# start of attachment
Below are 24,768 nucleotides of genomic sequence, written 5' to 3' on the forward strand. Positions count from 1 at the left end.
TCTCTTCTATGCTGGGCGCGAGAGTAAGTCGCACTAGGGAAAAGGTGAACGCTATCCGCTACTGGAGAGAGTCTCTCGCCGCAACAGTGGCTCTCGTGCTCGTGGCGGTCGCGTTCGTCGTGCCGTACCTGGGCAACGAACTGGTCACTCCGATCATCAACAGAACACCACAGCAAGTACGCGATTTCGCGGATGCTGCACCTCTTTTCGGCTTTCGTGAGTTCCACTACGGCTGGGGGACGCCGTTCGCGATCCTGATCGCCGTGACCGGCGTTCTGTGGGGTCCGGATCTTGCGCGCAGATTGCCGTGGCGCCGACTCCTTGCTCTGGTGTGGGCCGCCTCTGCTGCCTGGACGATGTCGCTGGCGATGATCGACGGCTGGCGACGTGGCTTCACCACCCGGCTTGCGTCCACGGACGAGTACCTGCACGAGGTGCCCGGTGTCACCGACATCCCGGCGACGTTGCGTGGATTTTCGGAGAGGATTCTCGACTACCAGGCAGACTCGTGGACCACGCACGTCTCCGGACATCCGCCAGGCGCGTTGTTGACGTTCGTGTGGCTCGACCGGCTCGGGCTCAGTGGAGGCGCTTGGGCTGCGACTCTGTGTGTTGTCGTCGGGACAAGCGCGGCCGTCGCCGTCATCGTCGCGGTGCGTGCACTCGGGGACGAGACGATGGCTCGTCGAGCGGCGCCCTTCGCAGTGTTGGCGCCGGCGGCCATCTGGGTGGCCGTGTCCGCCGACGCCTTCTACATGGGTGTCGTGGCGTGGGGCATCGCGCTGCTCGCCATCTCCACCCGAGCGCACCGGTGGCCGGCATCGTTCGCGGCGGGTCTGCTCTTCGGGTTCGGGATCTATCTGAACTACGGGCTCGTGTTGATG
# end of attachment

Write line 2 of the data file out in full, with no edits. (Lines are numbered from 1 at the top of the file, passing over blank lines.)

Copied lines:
TCTCTTCTATGCTGGGCGCGAGAGTAAGTCGCACTAGGGAAAAGGTGAACGCTATCCGCTACTGGAGAGAGTCTCTCGCCGCAACAGTGGCTCTCGTGCTCGTGGCGGTCGCGTTCGTCGTGCCGTACCTGGGCAACGAACTGGTCACTCCGATCATCAACAGAACACCACAGCAAGTACGCGATTTCGCGGATGCTGCACCTCTTTTCGGCTTTCGTGAGTTCCACTACGGCTGGGGGACGCCGTTCGCGATCCTGATCGCCGTGACCGGCGTTCTGTGGGGTCCGGATCTTGCGCGCAGATTGCCGTGGCGCCGACTCCTTGCTCTGGTGTGGGCCGCCTCTGCTGCCTGGACGATGTCGCTGGCGATGATCGACGGCTGGCGACGTGGCTTCACCACCCGGCTTGCGTCCACGGACGAGTACCTGCACGAGGTGCCCGGTGTCACCGACATCCCGGCGACGTTGCGTGGATTTTCGGAGAGGATTCTCGACTACCAGGCAGACTCGTGGACCACGCACGTCTCCGGACATCCGCCAGGCGCGTTGTTGACGTTCGTGTGGCTCGACCGGCTCGGGCTCAGTGGAGGCGCTTGGGCTGCGACTCTGTGTGTTGTCGTCGGGACAAGCGCGGCCGTCGCCGTCATCGTCGCGGTGCGTGCACTCGGGGACGAGACGATGGCTCGTCGAGCGGCGCCCTTCGCAGTGTTGGCGCCGGCGGCCATCTGGGTGGCCGTGTCCGCCGACGCCTTCTACATGGGTGTCGTGGCGTGGGGCATCGCGCTGCTCGCCATCTCCACCCGAGCGCACCGGTGGCCGGCATCGTTCGCGGCGGGTCTGCTCTTCGGGTTCGGGATCTATCTGAACTACGGGCTCGTGTTGATG